By Jackie Mader/The Hechinger Report
TUPELO – On a recent morning at Lawndale Elementary School, Assistant Principal Ian Shumpert was immersed in a third-grade language lesson, taking careful notes on his iPad.
He was there to conduct an observation of one of his teachers, a process Shumpert said has become much easier since the school switched to an electronic system, which allows him to choose categories from drop down menus and type comments into a form that is then immediately emailed to teachers.
Andrea Harrell, a fifth-grade language arts teacher at Lawndale, said the new system has been helpful in providing instant feedback. In the past, she said the process was much less efficient.
“A lot of us didn’t see our evaluation for several days, and sometimes that can make you nervous,” she said.
By 2014, the staff at Lawndale Elementary will again change its system and adopt a statewide evaluation procedure, which was recently developed by the Mississippi Department of Education. The new system will rate teachers by looking at student test score data, as well as the scores teachers receive from observations conducted by administrators.
The new system is the first of its kind for the state, which had previously left the process of evaluating and rating teachers largely up to individual districts.
The shift to a statewide system comes at a time when at least 30 states across the nation are rolling out new evaluations using more rigorous criteria about what makes a good teacher. A growing body of research indicating that teachers are the most influential in-school factor impacting student achievement has pushed many states to more closely examine how teachers are teaching.
Under old systems, the vast majority of teachers were rated satisfactory – even if the vast majority of students were falling behind.
Mississippi’s evaluation, which was developed with the help of Vanderbilt University, looks at five areas of teaching: planning, assessment, instruction, learning environment and professional responsibilities. Under each area, teachers can be rated on a scale of zero to four on a total of 20 criteria, such as demonstrating knowledge of content and managing student behavior.
“(The) goal is to focus on increasing the number of high-quality teachers and leaders in the state,” said Daphne Buckley, deputy state superintendent for quality professionals and special schools at the Mississippi Department of Education.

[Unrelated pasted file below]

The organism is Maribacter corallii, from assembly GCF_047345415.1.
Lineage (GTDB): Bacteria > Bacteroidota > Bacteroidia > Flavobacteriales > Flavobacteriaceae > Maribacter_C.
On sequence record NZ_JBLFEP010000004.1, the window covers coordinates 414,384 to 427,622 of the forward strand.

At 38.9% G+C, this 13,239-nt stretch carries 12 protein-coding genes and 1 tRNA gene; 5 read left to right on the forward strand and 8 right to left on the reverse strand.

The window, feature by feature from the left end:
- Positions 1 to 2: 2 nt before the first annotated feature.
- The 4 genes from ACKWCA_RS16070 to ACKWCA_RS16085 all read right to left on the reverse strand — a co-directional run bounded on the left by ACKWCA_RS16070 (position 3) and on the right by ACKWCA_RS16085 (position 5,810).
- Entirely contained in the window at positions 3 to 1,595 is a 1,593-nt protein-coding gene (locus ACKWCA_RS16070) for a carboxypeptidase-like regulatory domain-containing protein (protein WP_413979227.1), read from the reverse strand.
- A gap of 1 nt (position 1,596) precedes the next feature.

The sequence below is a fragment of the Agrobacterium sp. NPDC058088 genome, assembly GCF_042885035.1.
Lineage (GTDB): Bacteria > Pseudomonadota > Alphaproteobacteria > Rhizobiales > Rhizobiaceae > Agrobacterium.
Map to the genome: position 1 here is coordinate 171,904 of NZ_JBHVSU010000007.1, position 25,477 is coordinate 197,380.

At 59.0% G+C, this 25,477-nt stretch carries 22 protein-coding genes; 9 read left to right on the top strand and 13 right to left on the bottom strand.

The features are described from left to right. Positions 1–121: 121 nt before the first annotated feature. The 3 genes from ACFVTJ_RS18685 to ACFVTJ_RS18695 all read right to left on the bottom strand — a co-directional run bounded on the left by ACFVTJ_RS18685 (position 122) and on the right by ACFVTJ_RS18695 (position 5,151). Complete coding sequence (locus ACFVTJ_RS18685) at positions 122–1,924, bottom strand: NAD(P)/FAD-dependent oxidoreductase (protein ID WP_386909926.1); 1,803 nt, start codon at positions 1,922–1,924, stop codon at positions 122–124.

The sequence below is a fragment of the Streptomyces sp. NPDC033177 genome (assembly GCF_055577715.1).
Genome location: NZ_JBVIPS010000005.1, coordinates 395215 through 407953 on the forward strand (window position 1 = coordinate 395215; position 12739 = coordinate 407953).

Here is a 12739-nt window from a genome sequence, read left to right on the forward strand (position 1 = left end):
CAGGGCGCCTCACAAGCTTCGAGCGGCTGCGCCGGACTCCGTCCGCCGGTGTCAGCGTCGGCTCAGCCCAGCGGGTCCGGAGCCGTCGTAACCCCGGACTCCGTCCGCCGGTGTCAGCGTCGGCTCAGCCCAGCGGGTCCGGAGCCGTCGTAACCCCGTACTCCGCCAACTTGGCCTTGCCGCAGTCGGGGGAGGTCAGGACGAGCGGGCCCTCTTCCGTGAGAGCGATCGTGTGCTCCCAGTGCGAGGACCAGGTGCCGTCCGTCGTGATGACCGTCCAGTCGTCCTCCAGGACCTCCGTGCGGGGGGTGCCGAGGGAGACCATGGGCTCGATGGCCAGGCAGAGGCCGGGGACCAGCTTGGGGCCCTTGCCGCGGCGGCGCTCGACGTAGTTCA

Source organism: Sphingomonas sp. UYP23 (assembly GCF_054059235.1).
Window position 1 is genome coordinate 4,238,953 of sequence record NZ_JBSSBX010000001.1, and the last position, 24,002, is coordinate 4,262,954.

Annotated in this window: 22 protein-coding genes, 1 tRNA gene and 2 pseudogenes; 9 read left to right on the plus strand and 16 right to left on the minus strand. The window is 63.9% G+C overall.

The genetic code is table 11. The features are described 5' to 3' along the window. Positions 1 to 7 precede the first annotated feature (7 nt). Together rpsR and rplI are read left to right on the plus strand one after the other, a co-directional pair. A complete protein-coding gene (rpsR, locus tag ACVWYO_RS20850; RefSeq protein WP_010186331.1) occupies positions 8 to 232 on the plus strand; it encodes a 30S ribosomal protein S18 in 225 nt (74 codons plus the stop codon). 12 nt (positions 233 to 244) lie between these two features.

Buckley said the new evaluations are a shift in thinking for both teachers and administrators because they require evaluators to observe what students are doing in order to determine if kids are learning.
“In the past, sometimes we go into classes and we solely look at the teacher,” Buckley said.
Although more states are adopting new evaluation systems, there is little consensus on what criteria should be looked at when rating teachers. Some evaluations focus on qualities like running an effective class discussion or setting academic goals for students. Others focus on broader abilities, like having strong knowledge of content or lesson planning.
There also is little agreement on how many criteria need to be rated during an observation to determine if a teacher is effective and which criterion is most important.
In Los Angeles, teachers soon will be evaluated on a list of 61 criteria, while most schools in Tennessee use a list that includes 19 skills. In Louisiana, the state’s new teacher evaluation rubric has just five skills listed in the observation portion.
Like Mississippi, in each place, a teacher’s rating will be based on a combination of student achievement data and classroom observations.
Kelly Riley, executive director of Mississippi Professional Educators, said the inclusion of student test scores came from a federal push for accountability.
“I think it’s a common expectation in today’s world,” Riley said, “Our outcome is to prepare students, and we measure that through student growth, so this puts an emphasis on outcomes,” she said.
It is an idea that has been met with resistance. New York City teachers recently balked at a proposal to include student test data in evaluations, costing the city at least $250 million in state funding. In Louisiana, educators have expressed concern over half of their rating being based on test scores and ultimately linked to hiring decisions.